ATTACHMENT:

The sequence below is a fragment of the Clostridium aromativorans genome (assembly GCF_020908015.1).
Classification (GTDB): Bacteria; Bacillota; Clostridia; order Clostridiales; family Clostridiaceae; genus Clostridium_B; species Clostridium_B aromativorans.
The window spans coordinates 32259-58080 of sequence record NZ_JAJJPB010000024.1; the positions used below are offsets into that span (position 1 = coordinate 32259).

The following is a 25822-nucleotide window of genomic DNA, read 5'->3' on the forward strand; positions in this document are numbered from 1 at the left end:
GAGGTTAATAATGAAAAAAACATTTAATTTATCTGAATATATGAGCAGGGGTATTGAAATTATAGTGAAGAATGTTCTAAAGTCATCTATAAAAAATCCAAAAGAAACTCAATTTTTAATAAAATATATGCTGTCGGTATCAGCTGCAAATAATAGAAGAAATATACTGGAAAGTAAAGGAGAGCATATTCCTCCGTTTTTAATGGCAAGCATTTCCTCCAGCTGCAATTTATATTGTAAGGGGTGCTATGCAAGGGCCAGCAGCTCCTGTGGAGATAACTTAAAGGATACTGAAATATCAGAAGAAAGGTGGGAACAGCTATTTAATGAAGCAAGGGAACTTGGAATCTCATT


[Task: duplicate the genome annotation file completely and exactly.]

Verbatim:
The sequence below is a fragment of the Clostridium aromativorans genome (assembly GCF_020908015.1).
Classification (GTDB): Bacteria; Bacillota; Clostridia; order Clostridiales; family Clostridiaceae; genus Clostridium_B; species Clostridium_B aromativorans.
The window spans coordinates 32259-58080 of sequence record NZ_JAJJPB010000024.1; the positions used below are offsets into that span (position 1 = coordinate 32259).

The following is a 25822-nucleotide window of genomic DNA, read 5'->3' on the forward strand; positions in this document are numbered from 1 at the left end:
GAGGTTAATAATGAAAAAAACATTTAATTTATCTGAATATATGAGCAGGGGTATTGAAATTATAGTGAAGAATGTTCTAAAGTCATCTATAAAAAATCCAAAAGAAACTCAATTTTTAATAAAATATATGCTGTCGGTATCAGCTGCAAATAATAGAAGAAATATACTGGAAAGTAAAGGAGAGCATATTCCTCCGTTTTTAATGGCAAGCATTTCCTCCAGCTGCAATTTATATTGTAAGGGGTGCTATGCAAGGGCCAGCAGCTCCTGTGGAGATAACTTAAAGGATACTGAAATATCAGAAGAAAGGTGGGAACAGCTATTTAATGAAGCAAGGGAACTTGGAATCTCATT